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The Daily Wildcat

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The Daily Wildcat

The Daily Wildcat

 

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    Greek system offers benefits beyond what many may perceive Despite the word “”greek”” often meaning “”party”” to some, many can’t seem to see the good out of the system. The greek system at the UA offers much more than what people see, say and think. Hours are taken each day from college students involved in fraternities and sororities. Being involved in the system, one grasps how much dedication and time is put into it by not only the new members, but also the Panhellenic Council. Observing from the outside, people assume that there is no point, but unless one is involved, that person can’t get the full effect of the purpose.

    Philanthropy and scholarship are two of the top priorities for the system. Maintaining a good grade point average is an important task while being involved. By not meeting the standards each semester, an active member is likely to be punished. Although grades are very important, philanthropy is the main priority for the greek system. Usually, the fraternity or sorority holding the fundraisers advertise around campus to get people involved to help out.

    On Nov. 15, 2008, sororities and fraternities came together for CATwalk to walk and run for the Bobbi Olson Fund at the Arizona Cancer Center. More than 3,200 people showed and $108,000 was raised. One recent fundraiser was Gamma Phi Beta’s “”Spagammi Dinner.”” They raised money for Campfire USA. And during Family Weekend, Alpha Phi held their “”Red Dress Gala,”” which raised money for Women’s Cardiac Care, benefiting the Alpha Phi Foundation and the Tacoma branch of the American Heart Association. Also, Kappa Alpha Theta is holding their annual Burrito Bash, which supports their prioritized philanthropy CASA this Friday, Dec. 5 at the Kappa Alpha Theta house.

    Although many seem to not understand the point of being involved in the greek system, the people involved know all the good actions they are performing. Hopefully people will consider joining with the intensions of not only making new life lasting friends, but also helping the community and the less fortunate.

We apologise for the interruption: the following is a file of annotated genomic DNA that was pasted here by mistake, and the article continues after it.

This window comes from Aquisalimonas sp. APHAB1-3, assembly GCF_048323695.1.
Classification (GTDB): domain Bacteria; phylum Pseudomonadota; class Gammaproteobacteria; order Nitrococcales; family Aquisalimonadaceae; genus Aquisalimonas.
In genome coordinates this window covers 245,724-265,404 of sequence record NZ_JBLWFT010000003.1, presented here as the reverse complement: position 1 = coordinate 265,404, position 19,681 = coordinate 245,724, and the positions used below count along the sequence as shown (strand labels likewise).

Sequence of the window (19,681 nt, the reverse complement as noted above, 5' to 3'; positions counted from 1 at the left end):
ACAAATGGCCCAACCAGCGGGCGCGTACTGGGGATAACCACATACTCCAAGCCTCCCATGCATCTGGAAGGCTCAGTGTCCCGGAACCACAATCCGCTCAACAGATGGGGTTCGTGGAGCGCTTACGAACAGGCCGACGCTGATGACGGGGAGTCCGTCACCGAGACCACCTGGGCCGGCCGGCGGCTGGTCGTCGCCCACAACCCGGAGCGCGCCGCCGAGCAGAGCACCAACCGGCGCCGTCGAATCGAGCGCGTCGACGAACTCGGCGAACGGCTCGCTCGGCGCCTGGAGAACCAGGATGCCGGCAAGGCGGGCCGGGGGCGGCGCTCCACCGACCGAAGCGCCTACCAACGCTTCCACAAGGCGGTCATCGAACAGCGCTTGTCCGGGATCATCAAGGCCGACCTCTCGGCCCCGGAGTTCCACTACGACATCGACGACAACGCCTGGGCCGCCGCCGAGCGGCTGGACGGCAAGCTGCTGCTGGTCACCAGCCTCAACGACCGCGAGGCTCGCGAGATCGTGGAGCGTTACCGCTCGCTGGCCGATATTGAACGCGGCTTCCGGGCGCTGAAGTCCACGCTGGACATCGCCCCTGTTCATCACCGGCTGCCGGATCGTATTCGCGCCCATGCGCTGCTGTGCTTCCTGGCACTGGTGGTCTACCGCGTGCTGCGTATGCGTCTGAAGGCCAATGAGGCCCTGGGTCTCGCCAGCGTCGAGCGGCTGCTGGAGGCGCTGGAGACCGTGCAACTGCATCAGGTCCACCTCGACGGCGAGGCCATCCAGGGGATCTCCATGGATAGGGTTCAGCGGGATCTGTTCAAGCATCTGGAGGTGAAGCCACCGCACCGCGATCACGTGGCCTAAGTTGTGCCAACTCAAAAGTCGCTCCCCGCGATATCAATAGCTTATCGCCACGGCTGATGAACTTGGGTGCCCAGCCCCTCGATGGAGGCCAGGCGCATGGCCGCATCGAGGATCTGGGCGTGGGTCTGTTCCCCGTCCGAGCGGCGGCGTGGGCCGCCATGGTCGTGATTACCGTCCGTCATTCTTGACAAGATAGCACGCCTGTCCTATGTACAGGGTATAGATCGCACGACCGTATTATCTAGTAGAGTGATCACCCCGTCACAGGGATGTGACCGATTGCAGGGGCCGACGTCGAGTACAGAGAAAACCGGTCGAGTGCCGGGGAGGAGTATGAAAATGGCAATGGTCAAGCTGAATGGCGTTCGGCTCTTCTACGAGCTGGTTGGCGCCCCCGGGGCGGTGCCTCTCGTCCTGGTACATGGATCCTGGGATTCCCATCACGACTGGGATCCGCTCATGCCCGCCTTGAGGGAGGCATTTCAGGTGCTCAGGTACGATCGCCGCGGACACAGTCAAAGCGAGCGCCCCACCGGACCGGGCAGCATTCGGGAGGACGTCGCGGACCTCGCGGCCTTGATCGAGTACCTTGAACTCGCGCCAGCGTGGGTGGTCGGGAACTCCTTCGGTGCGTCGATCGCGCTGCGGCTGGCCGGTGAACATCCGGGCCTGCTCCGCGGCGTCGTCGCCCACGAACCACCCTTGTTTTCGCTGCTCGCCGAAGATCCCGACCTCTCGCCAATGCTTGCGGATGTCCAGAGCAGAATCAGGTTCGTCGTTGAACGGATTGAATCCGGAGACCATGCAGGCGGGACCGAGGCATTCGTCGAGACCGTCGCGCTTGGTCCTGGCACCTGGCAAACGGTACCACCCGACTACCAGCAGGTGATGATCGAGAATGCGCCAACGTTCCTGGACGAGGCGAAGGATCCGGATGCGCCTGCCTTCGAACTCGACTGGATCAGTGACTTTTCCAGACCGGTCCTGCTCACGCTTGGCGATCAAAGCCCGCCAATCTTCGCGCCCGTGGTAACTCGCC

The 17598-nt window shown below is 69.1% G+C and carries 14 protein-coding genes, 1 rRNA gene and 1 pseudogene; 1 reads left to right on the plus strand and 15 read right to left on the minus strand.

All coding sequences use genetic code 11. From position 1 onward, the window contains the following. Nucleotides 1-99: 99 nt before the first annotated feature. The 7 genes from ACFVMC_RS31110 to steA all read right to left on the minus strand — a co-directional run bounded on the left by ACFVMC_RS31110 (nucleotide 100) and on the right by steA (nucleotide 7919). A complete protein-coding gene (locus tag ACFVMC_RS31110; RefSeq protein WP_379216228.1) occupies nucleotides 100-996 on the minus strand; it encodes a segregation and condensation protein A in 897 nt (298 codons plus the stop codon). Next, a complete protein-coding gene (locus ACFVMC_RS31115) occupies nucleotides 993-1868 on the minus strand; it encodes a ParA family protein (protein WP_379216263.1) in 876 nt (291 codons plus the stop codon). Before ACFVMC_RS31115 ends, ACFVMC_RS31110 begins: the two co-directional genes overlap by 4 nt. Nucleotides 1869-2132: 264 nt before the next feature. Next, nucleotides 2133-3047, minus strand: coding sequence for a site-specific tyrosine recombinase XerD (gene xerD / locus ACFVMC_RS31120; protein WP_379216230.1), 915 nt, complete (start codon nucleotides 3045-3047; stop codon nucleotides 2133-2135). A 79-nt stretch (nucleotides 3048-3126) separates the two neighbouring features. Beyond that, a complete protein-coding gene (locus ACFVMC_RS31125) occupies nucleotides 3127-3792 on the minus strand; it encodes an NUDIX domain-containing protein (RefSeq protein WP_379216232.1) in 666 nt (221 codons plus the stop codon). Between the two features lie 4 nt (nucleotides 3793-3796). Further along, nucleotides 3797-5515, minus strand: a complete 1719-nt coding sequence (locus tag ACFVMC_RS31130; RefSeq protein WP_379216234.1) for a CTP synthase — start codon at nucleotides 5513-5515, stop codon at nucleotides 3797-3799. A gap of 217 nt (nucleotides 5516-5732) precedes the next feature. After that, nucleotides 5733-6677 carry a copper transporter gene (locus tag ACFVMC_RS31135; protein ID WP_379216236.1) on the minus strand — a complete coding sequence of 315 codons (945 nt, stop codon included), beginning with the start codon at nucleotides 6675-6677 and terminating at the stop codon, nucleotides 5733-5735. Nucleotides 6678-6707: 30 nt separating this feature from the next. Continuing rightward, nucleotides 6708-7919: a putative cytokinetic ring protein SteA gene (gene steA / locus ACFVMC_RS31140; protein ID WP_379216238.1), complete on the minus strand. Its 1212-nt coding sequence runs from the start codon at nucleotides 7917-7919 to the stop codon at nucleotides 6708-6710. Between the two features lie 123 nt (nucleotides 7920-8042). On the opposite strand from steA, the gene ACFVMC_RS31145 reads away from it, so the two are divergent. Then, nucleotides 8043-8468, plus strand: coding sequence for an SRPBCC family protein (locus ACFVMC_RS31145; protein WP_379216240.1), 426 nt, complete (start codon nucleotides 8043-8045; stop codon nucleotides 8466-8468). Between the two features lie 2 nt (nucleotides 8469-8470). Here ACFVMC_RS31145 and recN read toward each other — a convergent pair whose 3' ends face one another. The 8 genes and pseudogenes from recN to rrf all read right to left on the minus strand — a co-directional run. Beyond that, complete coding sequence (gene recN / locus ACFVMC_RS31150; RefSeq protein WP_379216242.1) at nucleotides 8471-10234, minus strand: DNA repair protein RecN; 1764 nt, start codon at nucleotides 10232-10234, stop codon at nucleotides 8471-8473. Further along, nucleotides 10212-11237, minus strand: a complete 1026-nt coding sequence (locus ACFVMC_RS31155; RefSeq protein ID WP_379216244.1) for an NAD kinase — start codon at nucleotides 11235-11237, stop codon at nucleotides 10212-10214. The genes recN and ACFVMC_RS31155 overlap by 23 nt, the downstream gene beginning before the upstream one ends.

Kelsie Gutier pre-journalism freshman

    Government should not seek to deny citizens of abortion rights Abortion rights is normally a territory that I do not go in because people tend to get a little touchy about this subject, but the article “”Gov. Brewer may veto AZ abortion”” in Tuesday’s Daily Wildcat really upset me. I just hate to hear things like “”… patients be notified of the pain their fetus would endure and otherwise making the procedure less accessible to women and minors …””

    First off, I’m not a person that knows everything about abortion, but I have done enough research to know that the fetus doesn’t feel any pain because it isn’t developed enough. Also, whose right is it to make abortion less accessible or not allowed? If it’s not your life, then you don’t exactly understand what they are going through, so how can you tell them what to do?

    I’m really nervous of what is going to happen when Jan Brewer gets into office because she is not pro-choice. Brewer says “”… government has a role to protect those who can’t protect themselves”” and I agree with this statement, but when you start to take away people’s rights, especially because of religious reasons, then the government should have absolutely no such role.

    Wyatt Fournier undeclared freshman

    Wildcat article paints unfair portrait of Ecstasy drug When my friend had told me that there was an article on the drug Ecstasy in the Daily Wildcat, I was extremely intrigued as to what it would say considering I have held the paper in high regards over my past four years here (“”Study seeks to demystify ‘hug drug,’ Dec. 1, 2008). What I found was an uneducated mockery of information being broadcast to the student and teacher population on campus.

    First of all, methylenedioxymethamphetamine, aka MDMA, is not Ecstasy. Ecstasy is a street form of MDMA that contains adulterants such as caffeine, traces of crystal meth, 2C-B and other hallucinogens. The street term “”Molly”” is what MDMA is. This made me extremely disappointed because it is in the first paragraph, and immediately pointed me to the fact that the author has written this article strictly on his bias.

    The writer quotes one study saying that after four days of Ecstasy use that there were severe damage to the nerve receptors in the brain. While this “”study”” may be true, it should have been noted right after that when taking the drug, one does not take it for four days. The study he is quoting is a joke of a study used by the government as a scare tactic in the early to late ’80s. Remember all those silly commercials about marijuana and how it “”kills””? I’m pretty certain that those commercials have been sufficiently proven wrong by independent researchers, just as the effects of MDMA do not cause permanent damage to the brain when exposed for the regular, average dosage time.

    In reality, MDMA is classed as a hallucinogen. Most of the feelings of euphoria come from the street term “”dirty”” pills, or pills cut with crystal meth. The drug is also not just take orally in a capsule or tablet; many people snort, some smoke. Each has a different effect on the brain.

    I am by no means advocating that everybody tries this. I understand the position of the paper, and that it cannot support any type of illegal narcotic. But I believe it is the duty of the paper to inform correctly, and to let the people make the choice on how bad or good this drug is.

    C. Mikulich retailing and consumer sciences junior

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